‘Maddy’s dream job delivers training, experience and security’ – NextGen Jobs

Like many school-leavers, Maddy Gallagher found herself wondering about a career after finishing Year 12.

Unsure of what she wanted to do but keen to enter the workforce, she picked up a factory job in Tullamarine. But it didn’t take her long to realise it wasn’t for her.

“It was Monday to Friday and I was just like: I can’t do this, I can’t be inside,” Maddy says. So she started applying for apprenticeships online.

She secured an apprenticeship with the Greater Metropolitan Cemeteries Trust in March, and Maddy has begun more fulfilling and satisfying work with her days spent outdoors cultivating soil, using the ride on mower and planting, among other tasks.

Maddy is happily working her way through a Certificate III in Parks and Gardens based at Altona Memorial Park, and it’s good, practical work with lots of variety. Importantly, it’s outdoors.

“I absolutely love it,” she says. “I think, if anything, I underestimated how good it was going to be. I thought I would struggle to fit in… but they took me in, and straight away, it was like I’d been there for ages. They were really welcoming.”

Maddy was supported through the  Victorian Apprenticeship Recovery Package, which places people aged 15 to 24 into fully-funded 12-month apprenticeships or traineeships with government departments, agencies, and local councils.

Backed by a $9 million investment from Jobs Victoria, the scheme placed its 300th apprentice in June.

Maddy says there is much to love about apprenticeships: You earn a qualification and invaluable on-the-job experience, and you are paid to learn.

“For people who don’t look at uni as something they want to do, I would definitely recommend an apprenticeship,” she says. “I feel like every job that you apply for now, all they want is experience. With an apprenticeship, you get the experience, but you also get the qualification.”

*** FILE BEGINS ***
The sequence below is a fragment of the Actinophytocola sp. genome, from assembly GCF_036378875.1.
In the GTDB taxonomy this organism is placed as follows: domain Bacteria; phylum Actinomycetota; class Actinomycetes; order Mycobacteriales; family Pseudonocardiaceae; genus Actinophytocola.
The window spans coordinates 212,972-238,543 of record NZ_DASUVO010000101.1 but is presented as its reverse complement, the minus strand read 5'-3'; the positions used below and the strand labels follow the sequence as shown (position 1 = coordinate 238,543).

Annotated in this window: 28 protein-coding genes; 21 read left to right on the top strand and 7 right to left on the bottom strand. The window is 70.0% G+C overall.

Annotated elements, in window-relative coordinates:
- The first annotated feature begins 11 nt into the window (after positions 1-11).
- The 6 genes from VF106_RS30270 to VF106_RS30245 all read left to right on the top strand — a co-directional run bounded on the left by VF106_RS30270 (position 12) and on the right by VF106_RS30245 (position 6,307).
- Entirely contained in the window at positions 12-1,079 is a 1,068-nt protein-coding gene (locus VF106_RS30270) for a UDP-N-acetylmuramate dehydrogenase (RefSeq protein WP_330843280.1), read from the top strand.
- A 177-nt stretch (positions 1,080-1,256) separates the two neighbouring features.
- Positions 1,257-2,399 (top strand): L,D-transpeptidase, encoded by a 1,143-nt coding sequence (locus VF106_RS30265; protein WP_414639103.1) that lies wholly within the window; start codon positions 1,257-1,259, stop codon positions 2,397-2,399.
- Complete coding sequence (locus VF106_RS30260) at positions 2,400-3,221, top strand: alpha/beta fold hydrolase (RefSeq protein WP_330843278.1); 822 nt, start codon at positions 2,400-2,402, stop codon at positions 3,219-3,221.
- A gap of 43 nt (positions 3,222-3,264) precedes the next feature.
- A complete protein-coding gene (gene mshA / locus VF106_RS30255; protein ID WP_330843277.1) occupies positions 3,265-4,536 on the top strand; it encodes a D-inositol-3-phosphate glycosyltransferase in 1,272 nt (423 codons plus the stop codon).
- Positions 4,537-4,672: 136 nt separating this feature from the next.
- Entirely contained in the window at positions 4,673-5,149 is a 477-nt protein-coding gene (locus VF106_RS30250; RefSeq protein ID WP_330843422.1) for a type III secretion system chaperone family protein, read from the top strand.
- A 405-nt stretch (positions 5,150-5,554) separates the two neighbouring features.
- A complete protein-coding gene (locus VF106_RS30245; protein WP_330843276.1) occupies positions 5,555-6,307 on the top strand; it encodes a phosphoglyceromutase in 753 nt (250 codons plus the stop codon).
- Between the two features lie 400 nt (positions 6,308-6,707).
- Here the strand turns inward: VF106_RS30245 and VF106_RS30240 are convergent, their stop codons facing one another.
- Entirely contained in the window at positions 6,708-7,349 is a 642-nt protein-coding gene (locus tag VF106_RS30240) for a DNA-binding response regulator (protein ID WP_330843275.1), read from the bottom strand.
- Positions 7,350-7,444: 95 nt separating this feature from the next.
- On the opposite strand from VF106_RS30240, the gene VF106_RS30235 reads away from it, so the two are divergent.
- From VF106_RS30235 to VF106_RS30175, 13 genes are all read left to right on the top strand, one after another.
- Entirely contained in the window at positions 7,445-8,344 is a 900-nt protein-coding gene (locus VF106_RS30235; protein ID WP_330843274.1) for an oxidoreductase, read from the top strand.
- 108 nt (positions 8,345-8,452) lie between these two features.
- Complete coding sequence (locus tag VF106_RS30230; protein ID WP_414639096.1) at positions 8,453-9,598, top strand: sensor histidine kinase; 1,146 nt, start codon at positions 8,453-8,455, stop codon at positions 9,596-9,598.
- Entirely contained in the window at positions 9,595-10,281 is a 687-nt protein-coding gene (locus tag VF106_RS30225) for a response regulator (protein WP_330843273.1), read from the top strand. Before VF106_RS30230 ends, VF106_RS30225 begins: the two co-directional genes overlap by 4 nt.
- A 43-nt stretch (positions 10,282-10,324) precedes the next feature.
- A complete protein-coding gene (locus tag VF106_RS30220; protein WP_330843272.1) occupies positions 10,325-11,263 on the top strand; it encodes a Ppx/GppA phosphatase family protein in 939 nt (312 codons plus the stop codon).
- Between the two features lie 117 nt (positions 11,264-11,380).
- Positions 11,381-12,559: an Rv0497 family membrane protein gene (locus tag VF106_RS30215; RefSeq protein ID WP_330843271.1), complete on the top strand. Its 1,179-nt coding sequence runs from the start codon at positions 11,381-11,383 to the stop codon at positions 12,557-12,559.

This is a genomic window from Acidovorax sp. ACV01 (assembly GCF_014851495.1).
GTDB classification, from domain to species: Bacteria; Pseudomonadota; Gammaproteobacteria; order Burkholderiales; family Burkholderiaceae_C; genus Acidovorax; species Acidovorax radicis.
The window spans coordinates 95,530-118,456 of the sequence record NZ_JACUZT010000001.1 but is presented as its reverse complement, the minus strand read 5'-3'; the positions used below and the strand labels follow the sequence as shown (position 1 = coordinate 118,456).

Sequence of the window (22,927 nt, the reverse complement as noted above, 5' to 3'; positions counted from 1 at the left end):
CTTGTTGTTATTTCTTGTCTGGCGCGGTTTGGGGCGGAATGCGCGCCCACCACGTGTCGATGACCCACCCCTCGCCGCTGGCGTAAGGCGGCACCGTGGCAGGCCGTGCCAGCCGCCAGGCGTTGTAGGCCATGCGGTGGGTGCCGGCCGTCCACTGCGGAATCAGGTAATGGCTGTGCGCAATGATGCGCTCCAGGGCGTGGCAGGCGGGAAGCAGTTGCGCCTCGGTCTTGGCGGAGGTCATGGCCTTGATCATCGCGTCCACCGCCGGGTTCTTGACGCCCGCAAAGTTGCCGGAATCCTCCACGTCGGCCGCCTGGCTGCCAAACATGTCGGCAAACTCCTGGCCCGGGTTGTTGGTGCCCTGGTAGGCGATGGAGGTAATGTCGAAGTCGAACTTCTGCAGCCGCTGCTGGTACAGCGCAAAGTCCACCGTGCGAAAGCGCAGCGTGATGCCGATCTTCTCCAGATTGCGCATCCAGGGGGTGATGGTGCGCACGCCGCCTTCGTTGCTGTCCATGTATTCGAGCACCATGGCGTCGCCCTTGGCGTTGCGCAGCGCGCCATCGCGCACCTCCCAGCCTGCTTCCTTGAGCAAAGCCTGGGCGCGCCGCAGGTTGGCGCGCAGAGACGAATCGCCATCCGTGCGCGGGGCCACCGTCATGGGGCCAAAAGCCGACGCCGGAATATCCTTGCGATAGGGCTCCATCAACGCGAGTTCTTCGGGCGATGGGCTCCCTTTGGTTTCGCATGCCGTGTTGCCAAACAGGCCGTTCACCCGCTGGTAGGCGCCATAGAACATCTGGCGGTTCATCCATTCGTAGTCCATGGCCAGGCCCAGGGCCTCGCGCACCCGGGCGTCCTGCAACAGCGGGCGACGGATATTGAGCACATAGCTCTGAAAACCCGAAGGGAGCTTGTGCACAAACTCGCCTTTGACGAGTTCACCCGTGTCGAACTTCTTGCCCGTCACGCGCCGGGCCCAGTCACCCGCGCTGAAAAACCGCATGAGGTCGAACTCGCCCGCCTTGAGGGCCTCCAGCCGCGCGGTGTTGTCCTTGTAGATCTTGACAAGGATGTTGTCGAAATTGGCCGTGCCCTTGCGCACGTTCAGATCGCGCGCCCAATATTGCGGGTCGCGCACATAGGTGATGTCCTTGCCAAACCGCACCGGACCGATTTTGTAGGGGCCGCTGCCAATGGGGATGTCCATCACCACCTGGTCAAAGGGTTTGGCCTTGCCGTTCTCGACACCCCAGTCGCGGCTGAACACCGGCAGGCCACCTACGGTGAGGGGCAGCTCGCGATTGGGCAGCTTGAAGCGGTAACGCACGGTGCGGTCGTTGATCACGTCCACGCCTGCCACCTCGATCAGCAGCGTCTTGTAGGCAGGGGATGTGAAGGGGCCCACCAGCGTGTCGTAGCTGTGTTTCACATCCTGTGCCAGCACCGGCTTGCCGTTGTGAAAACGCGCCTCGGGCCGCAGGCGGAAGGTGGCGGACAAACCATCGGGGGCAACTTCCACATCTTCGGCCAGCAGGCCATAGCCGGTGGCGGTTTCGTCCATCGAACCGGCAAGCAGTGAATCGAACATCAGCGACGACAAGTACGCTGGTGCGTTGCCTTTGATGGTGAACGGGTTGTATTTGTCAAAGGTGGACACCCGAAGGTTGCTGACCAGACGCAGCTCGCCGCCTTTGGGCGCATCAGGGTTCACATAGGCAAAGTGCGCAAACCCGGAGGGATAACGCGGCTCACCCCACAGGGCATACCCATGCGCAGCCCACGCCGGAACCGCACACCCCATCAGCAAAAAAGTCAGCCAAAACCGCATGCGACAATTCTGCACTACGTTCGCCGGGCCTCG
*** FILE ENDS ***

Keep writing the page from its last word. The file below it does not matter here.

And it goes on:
The Greater Melbourne Cemeteries Trust’s Horticultural Supervisor, Daniel Walkeden, said Maddy’s hard work, high standards and initiative contribute to her success as an apprentice.

“Apprenticeships are a really good leg-up to either get yourself qualified or just into a good industry and job,” Daniel says.

“I did an apprenticeship myself, and our manager at the moment actually started here as an apprentice, too. It’s really good to get kids in the gates and get their careers started.”

‘Inspirational female Arborist Trainee takes out three prestigious awards’ – AEN Awards

  • Trainee of the year
  • Inspiration Award: Women in Trades
  • GAN International Apprenticeship Scholarship

Katharine Starting her traineeship with Maroondah City Council in 2019.

On the March 11th 2021, WPC Group Arboriculture trainee Katharine Knapman took out three awards at the catch-up dinner for the 2020 Apprenticeship Employment Network (AEN) awards – the GAN Australia International Apprentice Scholarship, Inspiration Award: Women in Trades and Trainee of the Year.

The AEN Awards celebrate the achievements of apprentices, trainees and group training organisations in Victoria annually and this year they did not disappoint.

Starting her traineeship with Maroondah City Council in 2019, Katharine turned her passion for nature into a career. Maroondah City Council gave Katharine her start in the industry, introducing her to the trade where she gained confidence and met new people who shared her passion for the environment.

During her time with Maroondah City Council, Katharine proved her dedication and commitment to Arboriculture and her traineeship, by pursing her education outside of work, spending time with arborists who mentored her, showed her new skills and passed on their knowledge.

Now hosted with McLeod Trees, Katharine has had the opportunity to expand her knowledge further and work in different environments, undertaking new exciting tasks that will take her career to new heights.

Katharine is no stranger to winning awards. In 2019 she won the Outstanding First Year Student in Arboriculture at Holmesglen TAFE, which lead to her nomination for the 2019 Percy Moore Award with Holmesglen. Katharine also won the Timmy B Award at the VITO Climbing competition in 2019 for her attitude throughout the competition. WPC Group also nominated her for trainee of the year at the 2019 AEN awards.